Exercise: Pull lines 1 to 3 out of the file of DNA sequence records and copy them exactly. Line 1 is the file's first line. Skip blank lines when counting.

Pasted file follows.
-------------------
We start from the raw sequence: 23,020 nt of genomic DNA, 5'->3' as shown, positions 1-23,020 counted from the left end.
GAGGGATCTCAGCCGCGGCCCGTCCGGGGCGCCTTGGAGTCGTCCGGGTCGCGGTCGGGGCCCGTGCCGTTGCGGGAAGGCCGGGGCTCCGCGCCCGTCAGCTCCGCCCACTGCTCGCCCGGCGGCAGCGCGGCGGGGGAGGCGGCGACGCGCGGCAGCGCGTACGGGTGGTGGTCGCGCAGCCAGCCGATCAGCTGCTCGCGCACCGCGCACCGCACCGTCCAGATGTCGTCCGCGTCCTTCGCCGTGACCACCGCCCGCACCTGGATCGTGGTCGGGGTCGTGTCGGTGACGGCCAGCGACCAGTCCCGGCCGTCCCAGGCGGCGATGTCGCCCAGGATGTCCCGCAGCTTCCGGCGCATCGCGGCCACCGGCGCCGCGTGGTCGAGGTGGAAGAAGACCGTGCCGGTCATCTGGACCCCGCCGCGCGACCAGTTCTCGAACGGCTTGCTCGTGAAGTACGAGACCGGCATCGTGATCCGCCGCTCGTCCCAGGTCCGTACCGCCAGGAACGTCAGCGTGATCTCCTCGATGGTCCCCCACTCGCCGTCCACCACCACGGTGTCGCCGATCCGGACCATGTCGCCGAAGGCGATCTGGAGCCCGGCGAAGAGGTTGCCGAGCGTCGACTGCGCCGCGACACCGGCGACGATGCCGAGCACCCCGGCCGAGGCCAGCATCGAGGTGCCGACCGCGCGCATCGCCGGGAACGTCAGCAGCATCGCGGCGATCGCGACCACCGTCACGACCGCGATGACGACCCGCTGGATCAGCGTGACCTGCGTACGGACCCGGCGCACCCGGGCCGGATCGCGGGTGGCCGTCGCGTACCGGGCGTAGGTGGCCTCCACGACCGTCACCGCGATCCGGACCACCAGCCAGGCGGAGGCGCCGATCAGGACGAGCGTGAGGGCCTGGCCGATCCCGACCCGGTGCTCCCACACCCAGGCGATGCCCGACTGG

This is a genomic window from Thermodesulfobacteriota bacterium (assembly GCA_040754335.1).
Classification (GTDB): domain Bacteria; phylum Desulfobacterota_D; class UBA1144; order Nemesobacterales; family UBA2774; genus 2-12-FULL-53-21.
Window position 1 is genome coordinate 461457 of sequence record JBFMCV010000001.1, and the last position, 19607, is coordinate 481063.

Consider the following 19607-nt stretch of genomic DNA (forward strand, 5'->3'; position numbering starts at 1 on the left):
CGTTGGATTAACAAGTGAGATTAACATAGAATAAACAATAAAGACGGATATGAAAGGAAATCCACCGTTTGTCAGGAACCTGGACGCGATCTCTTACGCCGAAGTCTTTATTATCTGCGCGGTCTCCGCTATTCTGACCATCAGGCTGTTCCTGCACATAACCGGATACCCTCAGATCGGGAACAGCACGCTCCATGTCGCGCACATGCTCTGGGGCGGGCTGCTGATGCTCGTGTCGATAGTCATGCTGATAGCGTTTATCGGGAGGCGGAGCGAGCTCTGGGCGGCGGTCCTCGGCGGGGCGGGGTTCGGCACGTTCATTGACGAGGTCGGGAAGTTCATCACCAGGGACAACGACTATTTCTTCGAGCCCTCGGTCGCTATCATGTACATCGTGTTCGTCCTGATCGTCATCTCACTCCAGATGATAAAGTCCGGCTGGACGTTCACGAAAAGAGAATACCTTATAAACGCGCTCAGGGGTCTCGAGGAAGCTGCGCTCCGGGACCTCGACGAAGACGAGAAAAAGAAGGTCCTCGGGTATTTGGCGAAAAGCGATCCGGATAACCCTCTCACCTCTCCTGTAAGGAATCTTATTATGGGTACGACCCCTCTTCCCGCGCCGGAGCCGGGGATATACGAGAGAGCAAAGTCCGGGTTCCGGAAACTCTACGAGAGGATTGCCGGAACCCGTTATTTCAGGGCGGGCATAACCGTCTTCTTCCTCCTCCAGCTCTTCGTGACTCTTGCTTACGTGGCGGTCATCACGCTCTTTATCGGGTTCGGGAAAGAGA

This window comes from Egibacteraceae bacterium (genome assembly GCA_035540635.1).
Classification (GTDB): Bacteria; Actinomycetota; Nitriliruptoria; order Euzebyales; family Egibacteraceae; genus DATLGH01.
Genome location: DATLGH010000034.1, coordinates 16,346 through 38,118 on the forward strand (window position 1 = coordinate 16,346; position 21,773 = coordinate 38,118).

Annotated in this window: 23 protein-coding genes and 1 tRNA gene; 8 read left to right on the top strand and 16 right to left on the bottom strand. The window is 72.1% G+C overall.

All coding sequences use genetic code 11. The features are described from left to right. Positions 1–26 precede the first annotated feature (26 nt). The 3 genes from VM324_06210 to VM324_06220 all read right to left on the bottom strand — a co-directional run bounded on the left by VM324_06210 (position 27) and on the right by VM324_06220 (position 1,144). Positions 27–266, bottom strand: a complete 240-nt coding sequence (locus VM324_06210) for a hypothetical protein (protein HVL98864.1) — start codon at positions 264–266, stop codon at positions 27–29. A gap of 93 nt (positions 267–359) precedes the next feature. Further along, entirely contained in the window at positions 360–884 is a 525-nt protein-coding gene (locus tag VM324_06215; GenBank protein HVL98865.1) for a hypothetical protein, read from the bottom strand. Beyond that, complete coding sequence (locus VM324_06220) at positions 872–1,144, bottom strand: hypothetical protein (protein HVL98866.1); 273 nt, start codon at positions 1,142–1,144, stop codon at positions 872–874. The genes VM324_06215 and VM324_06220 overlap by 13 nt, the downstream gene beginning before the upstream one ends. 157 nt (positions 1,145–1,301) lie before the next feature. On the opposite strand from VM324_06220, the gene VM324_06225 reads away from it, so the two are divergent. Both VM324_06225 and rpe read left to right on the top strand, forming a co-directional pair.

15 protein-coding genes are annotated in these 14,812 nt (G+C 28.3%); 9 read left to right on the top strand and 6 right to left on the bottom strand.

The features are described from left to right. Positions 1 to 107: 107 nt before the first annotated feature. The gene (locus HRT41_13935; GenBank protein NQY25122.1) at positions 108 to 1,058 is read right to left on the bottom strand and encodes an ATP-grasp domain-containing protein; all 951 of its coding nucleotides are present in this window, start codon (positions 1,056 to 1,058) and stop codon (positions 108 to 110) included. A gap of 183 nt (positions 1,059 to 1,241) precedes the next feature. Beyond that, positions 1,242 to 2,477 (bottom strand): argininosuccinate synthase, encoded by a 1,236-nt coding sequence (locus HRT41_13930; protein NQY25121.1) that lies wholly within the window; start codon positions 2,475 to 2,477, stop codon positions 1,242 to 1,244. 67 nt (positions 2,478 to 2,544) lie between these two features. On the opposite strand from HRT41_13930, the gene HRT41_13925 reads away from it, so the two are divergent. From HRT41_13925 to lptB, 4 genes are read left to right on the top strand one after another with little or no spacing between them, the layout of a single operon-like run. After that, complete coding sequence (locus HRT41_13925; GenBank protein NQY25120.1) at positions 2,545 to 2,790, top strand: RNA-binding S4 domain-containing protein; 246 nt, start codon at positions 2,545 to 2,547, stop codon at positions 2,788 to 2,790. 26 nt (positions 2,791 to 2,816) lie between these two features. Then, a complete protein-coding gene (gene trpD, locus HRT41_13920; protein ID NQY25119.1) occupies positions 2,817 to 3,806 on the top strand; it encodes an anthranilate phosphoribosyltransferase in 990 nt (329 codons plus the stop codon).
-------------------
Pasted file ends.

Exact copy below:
We start from the raw sequence: 23,020 nt of genomic DNA, 5'->3' as shown, positions 1-23,020 counted from the left end.
GAGGGATCTCAGCCGCGGCCCGTCCGGGGCGCCTTGGAGTCGTCCGGGTCGCGGTCGGGGCCCGTGCCGTTGCGGGAAGGCCGGGGCTCCGCGCCCGTCAGCTCCGCCCACTGCTCGCCCGGCGGCAGCGCGGCGGGGGAGGCGGCGACGCGCGGCAGCGCGTACGGGTGGTGGTCGCGCAGCCAGCCGATCAGCTGCTCGCGCACCGCGCACCGCACCGTCCAGATGTCGTCCGCGTCCTTCGCCGTGACCACCGCCCGCACCTGGATCGTGGTCGGGGTCGTGTCGGTGACGGCCAGCGACCAGTCCCGGCCGTCCCAGGCGGCGATGTCGCCCAGGATGTCCCGCAGCTTCCGGCGCATCGCGGCCACCGGCGCCGCGTGGTCGAGGTGGAAGAAGACCGTGCCGGTCATCTGGACCCCGCCGCGCGACCAGTTCTCGAACGGCTTGCTCGTGAAGTACGAGACCGGCATCGTGATCCGCCGCTCGTCCCAGGTCCGTACCGCCAGGAACGTCAGCGTGATCTCCTCGATGGTCCCCCACTCGCCGTCCACCACCACGGTGTCGCCGATCCGGACCATGTCGCCGAAGGCGATCTGGAGCCCGGCGAAGAGGTTGCCGAGCGTCGACTGCGCCGCGACACCGGCGACGATGCCGAGCACCCCGGCCGAGGCCAGCATCGAGGTGCCGACCGCGCGCATCGCCGGGAACGTCAGCAGCATCGCGGCGATCGCGACCACCGTCACGACCGCGATGACGACCCGCTGGATCAGCGTGACCTGCGTACGGACCCGGCGCACCCGGGCCGGATCGCGGGTGGCCGTCGCGTACCGGGCGTAGGTGGCCTCCACGACCGTCACCGCGATCCGGACCACCAGCCAGGCGGAGGCGCCGATCAGGACGAGCGTGAGGGCCTGGCCGATCCCGACCCGGTGCTCCCACACCCAGGCGATGCCCGACTGG

This is a genomic window from Thermodesulfobacteriota bacterium (assembly GCA_040754335.1).